The label greenlit a new record, but were unimpressed by the new songs. Frustrated by the stop-start sessions, lack of funding and curious producer choices, No Doubt went rogue, setting up a garage studio and recording songs old and new. Delays exasperated the band, but also allowed Tom and Tony to hone their songwriting skills and Gwen – whose crumbling relationship with Tony gave her plenty to write about – to step up as lyricist.
Eric, however, who had a successful side career as an illustrator for The Simpsons (he would later draw his former bandmates in the Homerpalooza episode), realised the band were moving away from his original, Specials-inspired vision, and announced he was leaving. Around the same time, Gwen and Tony split.
Once again, the end looked nigh. But instead, the band released The Beacon Street Collection on their own label. It captured a band in transition from ska scenesters to something more accessible, and sold considerably better than their debut.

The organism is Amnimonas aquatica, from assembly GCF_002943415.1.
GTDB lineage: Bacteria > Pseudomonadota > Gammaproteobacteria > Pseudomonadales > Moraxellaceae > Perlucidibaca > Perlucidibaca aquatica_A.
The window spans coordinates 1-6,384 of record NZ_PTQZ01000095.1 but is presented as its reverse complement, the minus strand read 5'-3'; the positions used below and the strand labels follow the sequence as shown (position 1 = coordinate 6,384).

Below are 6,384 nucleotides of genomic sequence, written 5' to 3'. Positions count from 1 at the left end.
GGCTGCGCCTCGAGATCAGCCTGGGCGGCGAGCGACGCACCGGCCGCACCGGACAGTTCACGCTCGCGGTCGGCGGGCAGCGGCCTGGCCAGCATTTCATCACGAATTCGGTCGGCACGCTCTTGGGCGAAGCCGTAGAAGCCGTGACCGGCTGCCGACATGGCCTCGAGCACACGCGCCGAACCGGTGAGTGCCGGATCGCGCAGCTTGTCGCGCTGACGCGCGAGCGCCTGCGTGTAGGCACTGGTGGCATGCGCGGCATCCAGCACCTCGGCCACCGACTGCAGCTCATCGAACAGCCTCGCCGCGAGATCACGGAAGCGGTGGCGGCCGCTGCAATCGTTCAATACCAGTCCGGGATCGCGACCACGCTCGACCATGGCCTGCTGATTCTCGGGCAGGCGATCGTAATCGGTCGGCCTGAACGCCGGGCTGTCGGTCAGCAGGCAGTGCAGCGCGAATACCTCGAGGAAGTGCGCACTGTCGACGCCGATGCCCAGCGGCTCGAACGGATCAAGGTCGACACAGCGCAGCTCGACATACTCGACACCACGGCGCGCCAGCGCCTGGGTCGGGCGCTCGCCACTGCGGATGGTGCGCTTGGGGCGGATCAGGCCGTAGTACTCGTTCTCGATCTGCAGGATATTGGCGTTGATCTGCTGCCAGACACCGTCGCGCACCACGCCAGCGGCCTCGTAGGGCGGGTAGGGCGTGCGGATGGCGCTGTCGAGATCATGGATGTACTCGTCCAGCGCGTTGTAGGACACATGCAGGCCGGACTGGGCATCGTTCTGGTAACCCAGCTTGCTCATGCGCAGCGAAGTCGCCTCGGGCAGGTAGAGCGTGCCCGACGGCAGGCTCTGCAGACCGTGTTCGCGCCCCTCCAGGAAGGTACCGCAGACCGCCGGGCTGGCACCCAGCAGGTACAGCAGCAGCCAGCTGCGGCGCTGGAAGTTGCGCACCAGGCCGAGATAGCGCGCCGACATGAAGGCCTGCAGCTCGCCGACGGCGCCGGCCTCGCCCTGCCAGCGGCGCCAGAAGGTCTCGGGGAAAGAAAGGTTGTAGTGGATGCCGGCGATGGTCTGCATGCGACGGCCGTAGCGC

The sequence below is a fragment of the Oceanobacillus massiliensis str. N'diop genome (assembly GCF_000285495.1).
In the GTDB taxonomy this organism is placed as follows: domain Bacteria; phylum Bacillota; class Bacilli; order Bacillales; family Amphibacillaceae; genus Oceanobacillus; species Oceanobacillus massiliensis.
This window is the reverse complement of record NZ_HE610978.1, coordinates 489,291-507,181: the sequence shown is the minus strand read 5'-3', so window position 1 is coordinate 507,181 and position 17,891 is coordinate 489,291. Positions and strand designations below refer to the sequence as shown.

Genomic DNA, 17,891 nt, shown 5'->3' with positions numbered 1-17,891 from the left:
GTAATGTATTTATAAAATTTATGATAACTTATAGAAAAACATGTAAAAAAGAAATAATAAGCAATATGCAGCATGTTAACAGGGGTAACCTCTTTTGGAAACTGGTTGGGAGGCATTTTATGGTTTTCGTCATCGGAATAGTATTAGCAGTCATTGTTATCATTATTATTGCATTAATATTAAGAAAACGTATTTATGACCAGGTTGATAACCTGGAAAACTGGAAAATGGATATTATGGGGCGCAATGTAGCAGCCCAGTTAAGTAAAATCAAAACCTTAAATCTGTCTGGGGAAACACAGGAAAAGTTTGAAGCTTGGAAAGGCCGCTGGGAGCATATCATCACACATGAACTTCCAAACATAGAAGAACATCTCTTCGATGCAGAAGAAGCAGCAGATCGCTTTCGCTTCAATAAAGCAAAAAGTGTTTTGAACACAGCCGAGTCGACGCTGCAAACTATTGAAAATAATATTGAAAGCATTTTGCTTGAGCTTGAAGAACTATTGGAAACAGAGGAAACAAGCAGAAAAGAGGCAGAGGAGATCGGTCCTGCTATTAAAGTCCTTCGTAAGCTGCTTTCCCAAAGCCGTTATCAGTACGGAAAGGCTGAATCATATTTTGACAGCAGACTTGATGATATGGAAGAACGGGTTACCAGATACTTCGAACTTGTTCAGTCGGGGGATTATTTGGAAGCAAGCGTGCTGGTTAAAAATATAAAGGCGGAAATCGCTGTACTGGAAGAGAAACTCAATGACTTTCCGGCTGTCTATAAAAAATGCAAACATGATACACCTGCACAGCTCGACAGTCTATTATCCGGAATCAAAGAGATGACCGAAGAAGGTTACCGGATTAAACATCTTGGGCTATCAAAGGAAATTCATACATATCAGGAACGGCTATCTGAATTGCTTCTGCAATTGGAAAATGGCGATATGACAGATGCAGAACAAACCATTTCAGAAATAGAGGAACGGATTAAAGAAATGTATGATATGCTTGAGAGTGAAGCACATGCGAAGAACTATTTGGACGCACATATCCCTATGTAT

It was enough to change their fortunes. No Doubt recorded Tragic Kingdom, the album that featured Eric’s final contributions and would break them all over the world, around the Beacon Street sessions. Interscope had shunted them off to an associated label, Trauma Records – also home to future Mr. Gwen Stefani, Gavin Rossdale’s band Bush – but their new home saw ND’s potential.
By the time Tragic Kingdom finally came out in October 1995, the script had flipped. After Kurt Cobain’s death the year before, Gwen’s natural positivity despite adversity – backed by irrepressible anthems such as Spiderwebs, Just A Girl and Sunday Morning – was suddenly exactly what alt-rock fans were looking for.
“As people, we’re angry,” she said as the album was released. “We went through some really bad times and our way of dealing with that is humour.”